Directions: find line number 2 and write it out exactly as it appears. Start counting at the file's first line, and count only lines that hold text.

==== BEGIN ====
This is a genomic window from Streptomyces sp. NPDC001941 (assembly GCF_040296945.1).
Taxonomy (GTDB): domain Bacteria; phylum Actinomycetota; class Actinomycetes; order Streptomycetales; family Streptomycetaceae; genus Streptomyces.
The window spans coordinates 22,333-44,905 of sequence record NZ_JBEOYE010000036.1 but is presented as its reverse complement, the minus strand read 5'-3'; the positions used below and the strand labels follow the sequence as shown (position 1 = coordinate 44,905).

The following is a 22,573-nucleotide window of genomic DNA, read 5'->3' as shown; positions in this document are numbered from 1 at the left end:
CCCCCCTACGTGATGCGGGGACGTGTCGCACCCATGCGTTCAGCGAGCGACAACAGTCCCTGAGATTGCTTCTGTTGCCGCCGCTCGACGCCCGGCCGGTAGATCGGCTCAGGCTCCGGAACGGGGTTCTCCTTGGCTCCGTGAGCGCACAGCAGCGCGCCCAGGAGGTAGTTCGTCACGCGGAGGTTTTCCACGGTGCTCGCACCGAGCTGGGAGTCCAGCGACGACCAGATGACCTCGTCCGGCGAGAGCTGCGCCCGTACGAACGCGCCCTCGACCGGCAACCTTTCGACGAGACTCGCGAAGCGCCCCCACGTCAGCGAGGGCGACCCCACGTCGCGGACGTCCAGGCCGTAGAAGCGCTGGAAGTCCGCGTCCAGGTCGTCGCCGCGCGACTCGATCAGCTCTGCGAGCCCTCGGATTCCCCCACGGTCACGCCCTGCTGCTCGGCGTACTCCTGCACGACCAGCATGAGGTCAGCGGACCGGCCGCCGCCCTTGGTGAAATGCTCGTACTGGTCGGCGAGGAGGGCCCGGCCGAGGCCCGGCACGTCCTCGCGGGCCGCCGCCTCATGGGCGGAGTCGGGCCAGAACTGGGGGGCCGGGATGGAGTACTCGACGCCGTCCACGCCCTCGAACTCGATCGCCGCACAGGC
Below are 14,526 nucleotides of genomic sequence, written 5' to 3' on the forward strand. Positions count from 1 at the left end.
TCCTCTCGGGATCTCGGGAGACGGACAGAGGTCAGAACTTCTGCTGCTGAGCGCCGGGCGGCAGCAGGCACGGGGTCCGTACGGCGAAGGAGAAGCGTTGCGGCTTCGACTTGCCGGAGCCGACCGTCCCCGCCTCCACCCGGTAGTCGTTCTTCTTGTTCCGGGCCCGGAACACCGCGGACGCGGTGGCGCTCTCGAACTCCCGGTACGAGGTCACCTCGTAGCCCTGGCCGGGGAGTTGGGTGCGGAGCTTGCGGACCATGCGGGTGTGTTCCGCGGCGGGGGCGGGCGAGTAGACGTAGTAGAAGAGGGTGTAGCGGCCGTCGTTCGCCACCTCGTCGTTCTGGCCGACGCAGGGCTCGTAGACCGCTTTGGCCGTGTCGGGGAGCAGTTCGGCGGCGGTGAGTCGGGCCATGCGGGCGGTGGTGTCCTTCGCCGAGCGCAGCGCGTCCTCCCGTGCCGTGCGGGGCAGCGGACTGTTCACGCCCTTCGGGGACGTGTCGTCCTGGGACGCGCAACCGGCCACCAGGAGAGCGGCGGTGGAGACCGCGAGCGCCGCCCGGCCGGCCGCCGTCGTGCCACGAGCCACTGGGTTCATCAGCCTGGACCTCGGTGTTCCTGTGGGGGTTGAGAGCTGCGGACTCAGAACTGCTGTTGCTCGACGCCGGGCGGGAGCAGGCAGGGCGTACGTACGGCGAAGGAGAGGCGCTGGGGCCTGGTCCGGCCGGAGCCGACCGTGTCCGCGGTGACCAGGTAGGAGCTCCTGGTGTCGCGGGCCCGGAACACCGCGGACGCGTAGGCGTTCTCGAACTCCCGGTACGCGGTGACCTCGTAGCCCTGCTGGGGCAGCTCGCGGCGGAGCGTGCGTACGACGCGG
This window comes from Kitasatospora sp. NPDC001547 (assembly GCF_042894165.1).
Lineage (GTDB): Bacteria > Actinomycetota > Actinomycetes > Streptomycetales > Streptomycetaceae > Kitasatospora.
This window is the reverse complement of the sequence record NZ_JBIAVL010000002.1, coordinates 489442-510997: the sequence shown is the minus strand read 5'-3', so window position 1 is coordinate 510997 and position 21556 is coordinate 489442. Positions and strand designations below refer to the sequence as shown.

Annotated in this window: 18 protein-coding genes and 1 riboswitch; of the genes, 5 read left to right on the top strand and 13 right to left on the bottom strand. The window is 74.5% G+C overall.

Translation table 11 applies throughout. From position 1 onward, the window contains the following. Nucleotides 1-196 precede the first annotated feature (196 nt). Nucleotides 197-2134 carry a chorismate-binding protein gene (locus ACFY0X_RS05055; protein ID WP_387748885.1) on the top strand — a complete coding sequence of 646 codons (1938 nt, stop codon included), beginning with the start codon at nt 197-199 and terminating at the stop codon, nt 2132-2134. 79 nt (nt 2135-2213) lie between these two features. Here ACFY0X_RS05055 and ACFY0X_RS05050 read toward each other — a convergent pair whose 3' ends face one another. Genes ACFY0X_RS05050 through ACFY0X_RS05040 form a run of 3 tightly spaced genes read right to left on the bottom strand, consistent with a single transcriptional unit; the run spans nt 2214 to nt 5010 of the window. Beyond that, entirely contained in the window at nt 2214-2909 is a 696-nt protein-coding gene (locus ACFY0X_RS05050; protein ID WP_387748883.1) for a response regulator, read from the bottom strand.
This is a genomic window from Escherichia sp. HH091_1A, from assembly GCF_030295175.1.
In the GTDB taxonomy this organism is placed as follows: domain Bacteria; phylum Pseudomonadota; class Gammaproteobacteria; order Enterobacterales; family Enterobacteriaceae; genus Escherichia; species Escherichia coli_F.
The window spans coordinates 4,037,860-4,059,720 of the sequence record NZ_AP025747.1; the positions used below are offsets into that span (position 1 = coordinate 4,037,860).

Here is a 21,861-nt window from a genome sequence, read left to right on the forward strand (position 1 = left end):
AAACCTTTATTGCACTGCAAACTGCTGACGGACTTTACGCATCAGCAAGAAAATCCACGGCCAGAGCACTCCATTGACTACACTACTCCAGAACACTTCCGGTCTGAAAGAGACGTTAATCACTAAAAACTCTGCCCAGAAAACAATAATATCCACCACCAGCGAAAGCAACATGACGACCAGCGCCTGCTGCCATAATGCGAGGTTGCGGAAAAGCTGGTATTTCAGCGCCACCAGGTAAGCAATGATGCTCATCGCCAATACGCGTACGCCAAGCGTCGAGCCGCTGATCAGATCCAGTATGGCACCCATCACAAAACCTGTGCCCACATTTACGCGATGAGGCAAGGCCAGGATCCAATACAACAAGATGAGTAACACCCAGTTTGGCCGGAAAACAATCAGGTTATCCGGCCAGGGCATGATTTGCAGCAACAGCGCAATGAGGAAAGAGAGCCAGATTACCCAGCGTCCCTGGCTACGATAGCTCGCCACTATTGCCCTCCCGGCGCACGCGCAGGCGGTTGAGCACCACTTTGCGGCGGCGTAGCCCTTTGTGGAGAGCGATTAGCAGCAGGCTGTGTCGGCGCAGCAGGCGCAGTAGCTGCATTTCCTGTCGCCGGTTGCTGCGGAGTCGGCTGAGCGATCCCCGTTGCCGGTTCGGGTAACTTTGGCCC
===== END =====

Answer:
Taxonomy (GTDB): domain Bacteria; phylum Actinomycetota; class Actinomycetes; order Streptomycetales; family Streptomycetaceae; genus Streptomyces.